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Digitizing

I recently ran a ("slightly" expired) Kodak Gold ISO 200 film through my Exakta Varex 1b.

And I want to document the procedure of digitizing those images for further processing. As I do not have a scanner around, I decided that for me, the quality of shooting them with a digicam is good enough.

I set up my GH4 with a Metabones Speedbooster, a bellows and the Minolta 35-70mm f3.5 (non macro). In front you should put consistent light to expose all your negatives in the right way and to avoid color shifts. I put a CN-160 LED light with a diffusor in front.

Find a zoom and bellows position, where you get the full frame. You can fine tune with focus.

Insert an unexposed part of the developed negative and do a custom white balance.

You should focus for the grain layer. I set f-stop to f8. Depending on your rig, you should check focus from time to time.

Shoot pics of your negatives. Compared to scanning, this is now a very fast process. You can loose that time easily on post processing later...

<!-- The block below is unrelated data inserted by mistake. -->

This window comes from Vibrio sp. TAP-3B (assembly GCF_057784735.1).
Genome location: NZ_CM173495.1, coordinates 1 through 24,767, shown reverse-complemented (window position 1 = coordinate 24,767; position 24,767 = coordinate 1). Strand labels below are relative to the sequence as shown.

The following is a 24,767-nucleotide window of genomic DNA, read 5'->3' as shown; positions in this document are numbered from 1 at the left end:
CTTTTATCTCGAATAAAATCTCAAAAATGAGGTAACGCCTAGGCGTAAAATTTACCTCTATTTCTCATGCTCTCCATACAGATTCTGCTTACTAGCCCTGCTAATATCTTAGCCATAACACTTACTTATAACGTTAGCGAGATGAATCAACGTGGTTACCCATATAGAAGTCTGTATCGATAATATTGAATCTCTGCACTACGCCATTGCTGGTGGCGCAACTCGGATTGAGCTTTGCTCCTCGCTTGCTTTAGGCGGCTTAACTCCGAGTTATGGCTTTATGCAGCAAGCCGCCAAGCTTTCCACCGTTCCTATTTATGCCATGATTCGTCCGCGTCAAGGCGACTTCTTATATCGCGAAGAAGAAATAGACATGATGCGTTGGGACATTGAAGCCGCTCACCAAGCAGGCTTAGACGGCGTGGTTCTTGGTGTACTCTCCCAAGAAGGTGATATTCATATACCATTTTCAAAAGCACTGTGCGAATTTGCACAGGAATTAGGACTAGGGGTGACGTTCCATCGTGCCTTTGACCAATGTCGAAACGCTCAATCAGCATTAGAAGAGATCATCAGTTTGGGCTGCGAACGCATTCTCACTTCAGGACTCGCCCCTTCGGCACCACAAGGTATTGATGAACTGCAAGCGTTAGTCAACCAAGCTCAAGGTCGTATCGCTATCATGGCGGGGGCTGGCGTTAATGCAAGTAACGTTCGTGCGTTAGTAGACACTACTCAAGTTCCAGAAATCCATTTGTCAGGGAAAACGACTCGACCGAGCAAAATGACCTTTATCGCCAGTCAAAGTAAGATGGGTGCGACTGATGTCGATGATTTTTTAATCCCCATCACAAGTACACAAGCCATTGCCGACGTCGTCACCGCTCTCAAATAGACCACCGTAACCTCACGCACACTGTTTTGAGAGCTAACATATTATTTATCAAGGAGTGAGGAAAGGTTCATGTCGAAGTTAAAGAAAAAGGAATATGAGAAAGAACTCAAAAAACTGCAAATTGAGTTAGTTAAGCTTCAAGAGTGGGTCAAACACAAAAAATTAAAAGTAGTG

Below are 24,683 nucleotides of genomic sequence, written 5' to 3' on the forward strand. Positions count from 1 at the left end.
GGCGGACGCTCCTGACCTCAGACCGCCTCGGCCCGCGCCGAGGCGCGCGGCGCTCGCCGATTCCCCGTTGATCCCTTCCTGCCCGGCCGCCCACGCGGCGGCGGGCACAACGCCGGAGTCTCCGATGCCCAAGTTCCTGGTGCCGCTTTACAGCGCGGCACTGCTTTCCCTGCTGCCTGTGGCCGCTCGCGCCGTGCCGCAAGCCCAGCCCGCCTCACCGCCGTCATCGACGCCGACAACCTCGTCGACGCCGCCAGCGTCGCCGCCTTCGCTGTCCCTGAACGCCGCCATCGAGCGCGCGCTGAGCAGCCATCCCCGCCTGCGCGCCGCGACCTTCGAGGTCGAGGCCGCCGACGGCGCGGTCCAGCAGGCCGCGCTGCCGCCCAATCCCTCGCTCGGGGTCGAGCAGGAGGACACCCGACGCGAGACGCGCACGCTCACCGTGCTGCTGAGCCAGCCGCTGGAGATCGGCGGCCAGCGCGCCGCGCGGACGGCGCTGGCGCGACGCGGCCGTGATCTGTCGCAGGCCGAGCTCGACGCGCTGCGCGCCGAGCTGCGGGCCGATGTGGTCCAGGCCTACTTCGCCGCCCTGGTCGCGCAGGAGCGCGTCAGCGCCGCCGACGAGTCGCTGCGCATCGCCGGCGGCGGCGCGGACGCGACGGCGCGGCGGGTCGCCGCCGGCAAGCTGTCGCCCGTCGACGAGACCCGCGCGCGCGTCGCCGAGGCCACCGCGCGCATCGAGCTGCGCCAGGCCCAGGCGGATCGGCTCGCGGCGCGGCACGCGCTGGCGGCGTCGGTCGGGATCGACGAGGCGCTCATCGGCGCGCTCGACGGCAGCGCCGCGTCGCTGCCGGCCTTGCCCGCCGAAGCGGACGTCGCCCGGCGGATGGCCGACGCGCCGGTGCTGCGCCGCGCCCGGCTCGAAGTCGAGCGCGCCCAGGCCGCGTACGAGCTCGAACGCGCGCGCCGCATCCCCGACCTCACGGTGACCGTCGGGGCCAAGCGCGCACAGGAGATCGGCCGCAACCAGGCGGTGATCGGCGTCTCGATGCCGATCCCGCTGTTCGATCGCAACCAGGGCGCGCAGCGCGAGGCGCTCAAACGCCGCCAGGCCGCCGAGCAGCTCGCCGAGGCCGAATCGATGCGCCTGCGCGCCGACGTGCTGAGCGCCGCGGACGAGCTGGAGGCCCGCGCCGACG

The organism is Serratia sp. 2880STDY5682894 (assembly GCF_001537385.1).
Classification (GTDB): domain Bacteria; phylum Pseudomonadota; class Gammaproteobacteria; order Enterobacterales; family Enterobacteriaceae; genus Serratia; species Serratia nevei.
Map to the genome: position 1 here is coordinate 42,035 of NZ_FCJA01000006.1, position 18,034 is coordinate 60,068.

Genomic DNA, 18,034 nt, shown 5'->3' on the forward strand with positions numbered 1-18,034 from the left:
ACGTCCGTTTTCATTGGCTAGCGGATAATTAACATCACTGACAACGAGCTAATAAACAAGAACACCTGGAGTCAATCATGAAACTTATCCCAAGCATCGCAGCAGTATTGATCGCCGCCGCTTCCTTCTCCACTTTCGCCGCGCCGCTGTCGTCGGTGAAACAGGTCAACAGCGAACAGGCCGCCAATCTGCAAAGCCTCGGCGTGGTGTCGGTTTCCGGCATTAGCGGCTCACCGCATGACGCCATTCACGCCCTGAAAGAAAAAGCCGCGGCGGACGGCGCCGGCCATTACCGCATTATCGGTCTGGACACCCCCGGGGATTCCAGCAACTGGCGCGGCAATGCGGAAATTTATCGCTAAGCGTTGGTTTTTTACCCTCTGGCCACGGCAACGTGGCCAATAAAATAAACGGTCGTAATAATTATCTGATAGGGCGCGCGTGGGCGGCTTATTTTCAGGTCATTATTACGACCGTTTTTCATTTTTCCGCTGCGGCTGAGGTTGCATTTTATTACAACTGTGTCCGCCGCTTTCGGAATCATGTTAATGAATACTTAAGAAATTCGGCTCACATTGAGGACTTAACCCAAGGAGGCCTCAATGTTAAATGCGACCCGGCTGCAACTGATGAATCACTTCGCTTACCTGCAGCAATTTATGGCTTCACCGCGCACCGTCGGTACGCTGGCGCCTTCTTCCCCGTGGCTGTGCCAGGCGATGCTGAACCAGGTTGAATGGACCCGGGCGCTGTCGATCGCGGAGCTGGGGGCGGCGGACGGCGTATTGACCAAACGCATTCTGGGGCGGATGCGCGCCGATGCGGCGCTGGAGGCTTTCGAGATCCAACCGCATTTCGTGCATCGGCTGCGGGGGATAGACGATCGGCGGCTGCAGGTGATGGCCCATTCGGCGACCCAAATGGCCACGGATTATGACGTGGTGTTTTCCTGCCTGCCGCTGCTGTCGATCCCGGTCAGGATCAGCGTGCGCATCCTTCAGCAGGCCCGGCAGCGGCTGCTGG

Now put your memory card to the computer and get Raw Therapee http://rawtherapee.com/ . As far as I know, it exists for all platforms.

Fire it up and navigate to your Memory card.

Then you can start on a negative shot.

Inverse your tonal curve and align it to your white and black points in the picture. From here on, all controlls go inverse. So Black is White and vice versa. You will see what I mean. Maybe there is a better way that I don't know of.

Then check for the Camera white balance setting. I did slight adjustments to white balance first. Also you can compensate exactly in case you have a color chart shot ;)

Compress highlights and Blacks as you like, add vignette compensation, sharpening and so on.

Rotation and Cropping is also very fast and intuitive.

SAVE this as a Preset and load it on the following picture. Create multiple Presets.

Save your file straight away or send it to the processing.

I did some extensive color management, denoising in RawTherapee and scratch removal afterwards in Gimp on the following one: